3 Republican former EPA chiefs accuse Trump of 'undermining of science'

Republicans accuse EPA of potentially "catastrophic" approach to climate change.

In an exclusive interview with ABC News Live, before a rare joint appearance on Capitol Hill, former EPA administrators William Reilly, Lee Thomas and Christine Whitman warned that recent gains in cleaner air and water in the U.S. are beginning to "backslide."

"If we continue business as usual, it's catastrophic," said Reilly, who led the agency under President George H.W. Bush. "We're the number two emitter in the world after China."

Thomas said his old boss, President Ronald Reagan, would have wanted the agency to recommit to its central purpose.

"Change the direction, change the management and go back to the mission of the agency. That's what I think President Reagan would say, 'That's not how I want this agency to operate,'" Thomas said.

The trio spoke with ABC News before a House Energy and Commerce Subcommittee hearing Tuesday on the direction of the EPA, which was created in 1970 by Republican President Richard Nixon to protect the human health and the environment. Former Obama administration EPA chief Gina McCarthy also testified.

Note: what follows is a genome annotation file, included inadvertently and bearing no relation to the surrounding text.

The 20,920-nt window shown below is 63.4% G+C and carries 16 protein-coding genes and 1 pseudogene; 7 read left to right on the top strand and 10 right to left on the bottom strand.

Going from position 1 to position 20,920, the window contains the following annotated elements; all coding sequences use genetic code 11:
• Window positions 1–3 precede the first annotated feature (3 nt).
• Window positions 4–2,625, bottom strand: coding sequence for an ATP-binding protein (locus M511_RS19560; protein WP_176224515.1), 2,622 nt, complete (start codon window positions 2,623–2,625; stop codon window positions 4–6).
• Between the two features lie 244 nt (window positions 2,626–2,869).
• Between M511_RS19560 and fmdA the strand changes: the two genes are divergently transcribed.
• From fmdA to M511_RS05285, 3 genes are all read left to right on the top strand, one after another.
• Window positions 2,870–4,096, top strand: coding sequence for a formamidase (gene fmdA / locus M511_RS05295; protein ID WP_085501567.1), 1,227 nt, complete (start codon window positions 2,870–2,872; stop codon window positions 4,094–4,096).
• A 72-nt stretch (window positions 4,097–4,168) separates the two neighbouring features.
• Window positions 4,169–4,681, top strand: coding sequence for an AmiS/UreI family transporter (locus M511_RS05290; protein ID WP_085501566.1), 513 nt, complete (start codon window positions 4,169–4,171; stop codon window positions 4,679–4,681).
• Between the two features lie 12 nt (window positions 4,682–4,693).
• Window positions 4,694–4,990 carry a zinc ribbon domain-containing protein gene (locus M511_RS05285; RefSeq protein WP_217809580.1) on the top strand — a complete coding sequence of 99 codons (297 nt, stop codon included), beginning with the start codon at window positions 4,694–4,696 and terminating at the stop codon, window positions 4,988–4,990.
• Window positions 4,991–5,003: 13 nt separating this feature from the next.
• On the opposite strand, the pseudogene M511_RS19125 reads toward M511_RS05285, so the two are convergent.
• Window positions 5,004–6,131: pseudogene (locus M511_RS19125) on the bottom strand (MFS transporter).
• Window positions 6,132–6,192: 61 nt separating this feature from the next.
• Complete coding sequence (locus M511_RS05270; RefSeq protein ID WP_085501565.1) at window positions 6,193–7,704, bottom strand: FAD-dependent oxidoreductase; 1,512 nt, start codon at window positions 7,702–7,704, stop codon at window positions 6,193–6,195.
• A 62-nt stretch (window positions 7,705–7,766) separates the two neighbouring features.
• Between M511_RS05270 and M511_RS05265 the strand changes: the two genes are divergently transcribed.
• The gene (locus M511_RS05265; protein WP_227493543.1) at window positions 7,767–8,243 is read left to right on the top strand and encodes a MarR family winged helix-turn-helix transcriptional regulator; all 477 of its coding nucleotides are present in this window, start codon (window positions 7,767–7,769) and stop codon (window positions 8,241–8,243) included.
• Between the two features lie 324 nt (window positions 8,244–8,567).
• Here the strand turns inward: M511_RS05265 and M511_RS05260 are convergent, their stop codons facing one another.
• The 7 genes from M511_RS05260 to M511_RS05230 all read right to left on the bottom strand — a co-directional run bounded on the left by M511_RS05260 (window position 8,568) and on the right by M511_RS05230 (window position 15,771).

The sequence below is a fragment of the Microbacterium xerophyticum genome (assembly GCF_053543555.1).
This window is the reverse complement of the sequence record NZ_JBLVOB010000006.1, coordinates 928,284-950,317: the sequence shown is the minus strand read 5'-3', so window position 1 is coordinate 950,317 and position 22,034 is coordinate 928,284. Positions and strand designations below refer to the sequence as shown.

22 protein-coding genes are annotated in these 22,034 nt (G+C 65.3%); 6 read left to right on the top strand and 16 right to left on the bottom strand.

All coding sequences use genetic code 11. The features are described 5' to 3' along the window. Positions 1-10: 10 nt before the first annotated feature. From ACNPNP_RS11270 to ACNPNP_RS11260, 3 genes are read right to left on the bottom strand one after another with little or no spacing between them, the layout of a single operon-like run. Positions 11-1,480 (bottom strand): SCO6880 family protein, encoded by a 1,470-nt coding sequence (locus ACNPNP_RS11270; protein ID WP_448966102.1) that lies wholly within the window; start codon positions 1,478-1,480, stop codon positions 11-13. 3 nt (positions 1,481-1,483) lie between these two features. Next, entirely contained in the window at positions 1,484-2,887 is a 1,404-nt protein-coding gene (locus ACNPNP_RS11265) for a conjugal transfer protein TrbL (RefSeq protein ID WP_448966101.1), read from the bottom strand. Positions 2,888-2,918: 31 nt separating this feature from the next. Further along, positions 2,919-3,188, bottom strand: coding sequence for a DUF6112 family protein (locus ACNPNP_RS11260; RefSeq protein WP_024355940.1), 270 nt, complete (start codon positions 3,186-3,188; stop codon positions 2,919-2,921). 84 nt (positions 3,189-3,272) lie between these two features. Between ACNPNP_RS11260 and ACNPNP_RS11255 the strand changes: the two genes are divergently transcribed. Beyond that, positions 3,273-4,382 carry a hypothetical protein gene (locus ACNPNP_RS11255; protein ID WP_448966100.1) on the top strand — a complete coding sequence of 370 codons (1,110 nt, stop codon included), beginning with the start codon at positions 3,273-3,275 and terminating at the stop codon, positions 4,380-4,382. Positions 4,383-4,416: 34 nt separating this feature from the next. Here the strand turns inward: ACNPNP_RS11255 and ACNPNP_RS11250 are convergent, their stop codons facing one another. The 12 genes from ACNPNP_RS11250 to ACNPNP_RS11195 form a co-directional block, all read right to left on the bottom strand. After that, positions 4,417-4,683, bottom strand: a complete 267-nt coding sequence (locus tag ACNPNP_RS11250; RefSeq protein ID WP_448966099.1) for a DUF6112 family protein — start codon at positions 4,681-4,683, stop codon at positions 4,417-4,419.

Asked to grade the performance of the current EPA leadership, led by Administrator Andrew Wheeler, the three Republicans agreed on "D" or "a little lower."

"You need an agency that is credible, has consistency in its rule making and is science-based," said Thomas, who lamented a steady exodus of career employees from the EPA because of disillusionment with its current direction.

"That's an unfair characterization," said Reilly of Wheeler's position, noting that the agency's own National Climate Assessment has painted a dire picture of the situation.

"The Green New Deal did something really wonderful," he said. "I am told by so many Republican members of Congress that they are never asked about climate when they go on the stump. And now, they're asked. That is marvelous. It's put it on the agenda."

Whitman agreed.

"For the first time in my memory, an environmental issue is going to be a major part of a political campaign for the presidency," she said. "I haven't seen that before, and it's not going to go away, and that's good."

WATCH the full ABC News Live interview here.

ABC News' Heidi Jensen contributed to this report.

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